After many years of dormant development, Microsoft appears to have finally included support for the ReFS file system on Windows 11. The discussion of whether NTFS or ReFS is the superior Windows file system has been revived. If you haven't heard about Microsoft's new file system, ReFS. We've created a primer to help you understand its differences and the more common NTFS. In addition, you can study how to switch from NTFS to ReFS and vice versa. So, now that we know why we're going there let's get started.
Learn More: Check the differences between ReFS and NTFS >>
What is NTFS?
The NTFS(New Technology File System) is a Microsoft-created, closed-source file-management platform. Since Windows NT 3.1, this format has been the de facto standard for all Windows NT-based systems. In 1993, Microsoft was the first to market with it.
Before NTFS was developed, Windows computers typically used the FAT32 file system. One limitation of FAT32 is that its maximum file size is 4GB, and its maximum partition size is 32 GB. Furthermore, there is no data protection during power outages.
As a replacement, NTFS solves these issues and more. Support for metadata, improved data structures to boost efficiency, reliability, disk space utilization, and a slew of extra extensions are just a few of NTFS's advantages over FAT.
What is ReFS?
Microsoft's newest file system, Resilient File System (ReFS), is designed to restore data integrity after it has been corrupted, increase efficiency when dealing with huge data sets across various workloads, and improve overall data availability. In addition, it is meant to set up a stable platform for future innovations and answer several storage-related issues.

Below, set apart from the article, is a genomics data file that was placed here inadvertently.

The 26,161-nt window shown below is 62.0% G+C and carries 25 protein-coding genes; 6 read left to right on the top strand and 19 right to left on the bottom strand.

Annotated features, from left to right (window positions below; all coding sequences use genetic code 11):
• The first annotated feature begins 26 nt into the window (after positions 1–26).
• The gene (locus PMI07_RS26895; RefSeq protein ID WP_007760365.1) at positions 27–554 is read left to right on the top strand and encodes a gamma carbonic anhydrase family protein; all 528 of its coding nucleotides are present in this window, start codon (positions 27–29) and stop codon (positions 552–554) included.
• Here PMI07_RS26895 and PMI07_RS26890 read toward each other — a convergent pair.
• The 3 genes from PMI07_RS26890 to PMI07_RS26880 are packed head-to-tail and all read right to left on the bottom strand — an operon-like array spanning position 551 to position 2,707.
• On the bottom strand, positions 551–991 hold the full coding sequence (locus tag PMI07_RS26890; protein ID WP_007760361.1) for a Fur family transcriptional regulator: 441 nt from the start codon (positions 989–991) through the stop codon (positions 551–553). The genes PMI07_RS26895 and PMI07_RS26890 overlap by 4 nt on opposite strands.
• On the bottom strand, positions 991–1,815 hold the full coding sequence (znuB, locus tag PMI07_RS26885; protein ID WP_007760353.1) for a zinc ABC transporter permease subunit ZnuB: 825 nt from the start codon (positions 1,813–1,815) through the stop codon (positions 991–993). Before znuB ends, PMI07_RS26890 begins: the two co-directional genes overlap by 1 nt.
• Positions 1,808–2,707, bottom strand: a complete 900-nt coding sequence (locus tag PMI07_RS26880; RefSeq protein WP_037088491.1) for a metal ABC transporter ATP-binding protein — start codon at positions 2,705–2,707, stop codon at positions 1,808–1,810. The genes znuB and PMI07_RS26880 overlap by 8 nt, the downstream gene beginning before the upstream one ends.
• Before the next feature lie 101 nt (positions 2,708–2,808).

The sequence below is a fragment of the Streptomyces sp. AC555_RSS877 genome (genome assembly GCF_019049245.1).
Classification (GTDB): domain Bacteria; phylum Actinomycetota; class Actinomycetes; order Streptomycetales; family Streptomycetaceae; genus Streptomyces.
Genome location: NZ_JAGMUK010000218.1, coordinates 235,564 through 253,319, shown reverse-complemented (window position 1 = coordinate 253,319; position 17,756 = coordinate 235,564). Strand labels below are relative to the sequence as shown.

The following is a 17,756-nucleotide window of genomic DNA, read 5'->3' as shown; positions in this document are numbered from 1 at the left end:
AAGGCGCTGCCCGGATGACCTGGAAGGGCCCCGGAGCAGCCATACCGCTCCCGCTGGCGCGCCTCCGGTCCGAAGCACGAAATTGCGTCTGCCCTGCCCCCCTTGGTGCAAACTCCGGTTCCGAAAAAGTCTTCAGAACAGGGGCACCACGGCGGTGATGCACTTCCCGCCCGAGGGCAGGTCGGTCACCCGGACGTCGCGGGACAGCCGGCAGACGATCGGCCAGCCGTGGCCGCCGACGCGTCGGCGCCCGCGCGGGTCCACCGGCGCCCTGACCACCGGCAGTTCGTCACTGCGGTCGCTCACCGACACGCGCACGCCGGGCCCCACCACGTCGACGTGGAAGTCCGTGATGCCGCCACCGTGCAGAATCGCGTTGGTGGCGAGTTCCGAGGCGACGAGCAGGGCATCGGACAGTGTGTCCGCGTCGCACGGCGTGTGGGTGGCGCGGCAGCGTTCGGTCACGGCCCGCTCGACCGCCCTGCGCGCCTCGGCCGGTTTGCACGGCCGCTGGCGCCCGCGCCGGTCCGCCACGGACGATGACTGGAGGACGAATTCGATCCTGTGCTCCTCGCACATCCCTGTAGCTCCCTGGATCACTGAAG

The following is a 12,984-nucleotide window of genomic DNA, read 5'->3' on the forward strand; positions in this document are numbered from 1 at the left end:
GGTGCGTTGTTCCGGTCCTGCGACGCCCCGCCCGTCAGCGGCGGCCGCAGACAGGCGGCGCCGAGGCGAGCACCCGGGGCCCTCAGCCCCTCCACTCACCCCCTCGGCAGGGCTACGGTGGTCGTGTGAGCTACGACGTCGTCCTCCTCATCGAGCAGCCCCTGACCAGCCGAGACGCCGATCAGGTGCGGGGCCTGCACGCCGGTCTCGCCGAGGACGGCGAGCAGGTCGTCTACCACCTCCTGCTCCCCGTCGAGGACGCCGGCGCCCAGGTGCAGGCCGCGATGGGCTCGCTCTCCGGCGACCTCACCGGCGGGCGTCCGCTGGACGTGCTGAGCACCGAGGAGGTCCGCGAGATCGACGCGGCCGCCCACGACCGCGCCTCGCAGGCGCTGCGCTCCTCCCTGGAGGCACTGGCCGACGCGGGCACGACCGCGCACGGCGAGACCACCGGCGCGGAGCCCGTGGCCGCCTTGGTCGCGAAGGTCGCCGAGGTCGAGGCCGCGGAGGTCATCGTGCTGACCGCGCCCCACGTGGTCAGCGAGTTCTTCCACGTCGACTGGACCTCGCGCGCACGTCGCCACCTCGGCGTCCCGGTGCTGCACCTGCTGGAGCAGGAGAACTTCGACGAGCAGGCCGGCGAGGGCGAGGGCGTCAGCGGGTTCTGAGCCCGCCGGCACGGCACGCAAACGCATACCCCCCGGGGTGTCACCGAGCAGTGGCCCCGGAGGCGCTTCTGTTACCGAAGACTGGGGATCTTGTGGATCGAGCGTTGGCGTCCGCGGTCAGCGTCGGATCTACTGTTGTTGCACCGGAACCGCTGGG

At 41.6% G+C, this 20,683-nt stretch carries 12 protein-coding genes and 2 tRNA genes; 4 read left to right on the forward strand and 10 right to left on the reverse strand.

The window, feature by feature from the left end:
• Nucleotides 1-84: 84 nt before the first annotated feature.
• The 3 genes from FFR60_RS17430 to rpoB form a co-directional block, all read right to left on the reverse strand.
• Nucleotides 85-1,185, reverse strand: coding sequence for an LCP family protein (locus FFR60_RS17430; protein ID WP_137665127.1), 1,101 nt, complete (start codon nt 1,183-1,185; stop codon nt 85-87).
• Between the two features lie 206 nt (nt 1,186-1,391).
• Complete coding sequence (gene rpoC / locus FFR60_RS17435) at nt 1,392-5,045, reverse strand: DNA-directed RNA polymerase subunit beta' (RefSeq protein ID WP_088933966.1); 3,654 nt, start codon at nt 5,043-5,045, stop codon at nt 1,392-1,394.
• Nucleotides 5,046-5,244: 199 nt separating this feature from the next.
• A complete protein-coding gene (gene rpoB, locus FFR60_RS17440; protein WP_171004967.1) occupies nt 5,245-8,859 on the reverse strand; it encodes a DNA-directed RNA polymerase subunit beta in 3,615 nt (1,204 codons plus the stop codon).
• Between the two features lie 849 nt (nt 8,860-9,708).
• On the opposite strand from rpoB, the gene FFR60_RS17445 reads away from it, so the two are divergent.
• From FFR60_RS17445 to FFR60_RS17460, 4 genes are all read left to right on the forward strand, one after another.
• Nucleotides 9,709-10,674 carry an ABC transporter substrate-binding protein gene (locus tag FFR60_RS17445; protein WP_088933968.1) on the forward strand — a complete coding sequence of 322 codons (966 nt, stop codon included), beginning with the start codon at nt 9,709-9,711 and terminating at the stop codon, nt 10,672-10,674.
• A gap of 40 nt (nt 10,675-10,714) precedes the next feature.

The current NTFS file system code has been repurposed to create the new file system known as ReFS. Though it has some advantages and disadvantages over NTFS, it is not a replacement for that file system. Perhaps most crucially, it fixes some serious flaws in NTFS.
Convert NTFS to ReFS
The only way to switch from NTFS to ReFS without reformating the drive is by completely reinstalling both systems. Microsoft's newer ReFS file system has advantages over NTFS, such as greater stability and scalability. However, it is incompatible with NTFS.
If you want to convert from NTFS to ReFS, you'll have to back up your files to another device or partition, reformat the original volume as ReFS, and then restore the files. What follows is a basic procedure:
1. Keep a copy of all your important files
If you don't want to risk losing crucial information, save copies somewhere safe first.
2. A replica of the information
Everything on the NTFS drive should be duplicated on a new drive or partition.
3. Make sure the primary disk is formatted in ReFS
Disk Management or another disk formatting program can reformat the original volume as ReFS once the data has been copied.
4. Copy the data back to it
The data should be copied back to the volume after it has been formatted as ReFS.
Some aspects of NTFS might not be compatible with ReFS, so keep that in mind if you're considering making the switch. If files were compressed or encrypted on the original NTFS disk, for instance, and then copied to the ReFS volume, they would lose those modifications.
You also can follow the steps above to convert ReFS to NTFS.
Will Microsoft's ReFS Take Over for NTFS?